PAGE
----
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I have a 2017 Macbook Pro and a 2018 Macbook Pro. The target machine has a bigger SSD than the source, so I know it's not a space issue.

I ran Migration Assistant on both machines and the process completely relatively quickly. After it completed I received about 2 dozen files that could not be transferred. The machine than boots into macOS and I start receiving repeated authorizations requests to repair files.

I also receive notice that the keychain needs to be replaced with default.

Should I attempt to boot the source into target disk mode and transfer via thunderbolt?

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It sounds like your Migration didn't work, even though you didn't get error messages saying so at the time.

I always use either Target Mode or an external disk when I use Migration Assistant. I also don't do the Migration until I've gotten the new computer completely up-to-date, etc. I create an extra "Admin" or other dummy account which I delete later.

I would reset the 2018 MBP, create a dummy account, do all the updates, and then when the system was running perfectly, then I'd start the Migration Assistant using the 2017 MBP in Target mode.

The other thing I do, because it didn't work correctly once when I did it a different way..... After selecting the source disk, MA will scan the source and identify the files, accounts, apps, etc. that need to be transferred. Since I was transferring everything, I didn't wait for it to calculate the sizes of all these different things, and just said "Go" or "Next" or whatever to get it started. That didn't work. So, now, I always wait for the scan of the source disk to complete. I wait to see the size of the Users folder, the size of the Apps folder, etc. before I start the Migration.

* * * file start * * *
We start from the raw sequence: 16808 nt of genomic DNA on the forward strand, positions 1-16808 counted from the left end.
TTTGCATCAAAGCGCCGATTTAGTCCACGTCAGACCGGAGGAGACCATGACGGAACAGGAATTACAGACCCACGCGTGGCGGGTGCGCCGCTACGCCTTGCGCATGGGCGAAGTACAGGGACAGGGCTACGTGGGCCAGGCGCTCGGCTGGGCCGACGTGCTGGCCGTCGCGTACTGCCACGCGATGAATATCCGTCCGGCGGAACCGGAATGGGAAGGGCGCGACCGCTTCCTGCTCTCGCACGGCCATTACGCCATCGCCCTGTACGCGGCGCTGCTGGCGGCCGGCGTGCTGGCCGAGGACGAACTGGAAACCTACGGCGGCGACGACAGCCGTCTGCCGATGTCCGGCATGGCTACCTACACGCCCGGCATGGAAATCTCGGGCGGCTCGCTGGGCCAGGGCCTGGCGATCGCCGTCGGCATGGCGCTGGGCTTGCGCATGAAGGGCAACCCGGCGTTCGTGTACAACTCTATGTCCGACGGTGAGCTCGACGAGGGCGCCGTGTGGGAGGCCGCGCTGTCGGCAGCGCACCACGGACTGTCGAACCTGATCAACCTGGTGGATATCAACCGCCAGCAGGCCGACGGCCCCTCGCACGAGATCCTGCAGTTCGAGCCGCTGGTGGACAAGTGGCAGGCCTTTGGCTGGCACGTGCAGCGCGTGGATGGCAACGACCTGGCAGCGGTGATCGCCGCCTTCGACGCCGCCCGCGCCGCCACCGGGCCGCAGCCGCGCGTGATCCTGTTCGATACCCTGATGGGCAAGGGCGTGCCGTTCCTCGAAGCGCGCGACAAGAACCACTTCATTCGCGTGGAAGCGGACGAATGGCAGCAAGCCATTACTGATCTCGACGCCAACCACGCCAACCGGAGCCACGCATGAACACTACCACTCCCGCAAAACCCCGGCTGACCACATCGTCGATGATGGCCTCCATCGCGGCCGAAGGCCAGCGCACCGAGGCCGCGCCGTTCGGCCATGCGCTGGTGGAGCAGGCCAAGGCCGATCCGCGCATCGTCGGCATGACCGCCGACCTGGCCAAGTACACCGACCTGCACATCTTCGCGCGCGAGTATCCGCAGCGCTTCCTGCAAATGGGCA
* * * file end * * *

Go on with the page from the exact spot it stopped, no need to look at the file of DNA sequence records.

Good luck!

  • Thanks @Zonker.In.Geneva, will give it a shot this morning. – jordan.baucke Aug 6 '18 at 8:41
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Finally...got it working.

TLDR; I put the destination machine in target-disk mode, connected it with USB-C 3.1 Male-to-Male cable and used Carbon Copy Cloner to create a new sparsebundle on the root of the drive, than ran migration assistant after mounting it while running a dummy account.

It is worth noting I wanted to do a few things:

  1. Copy my machine as completely as possible (IE all my bash-profiles (I am a developer), and installed frameworks)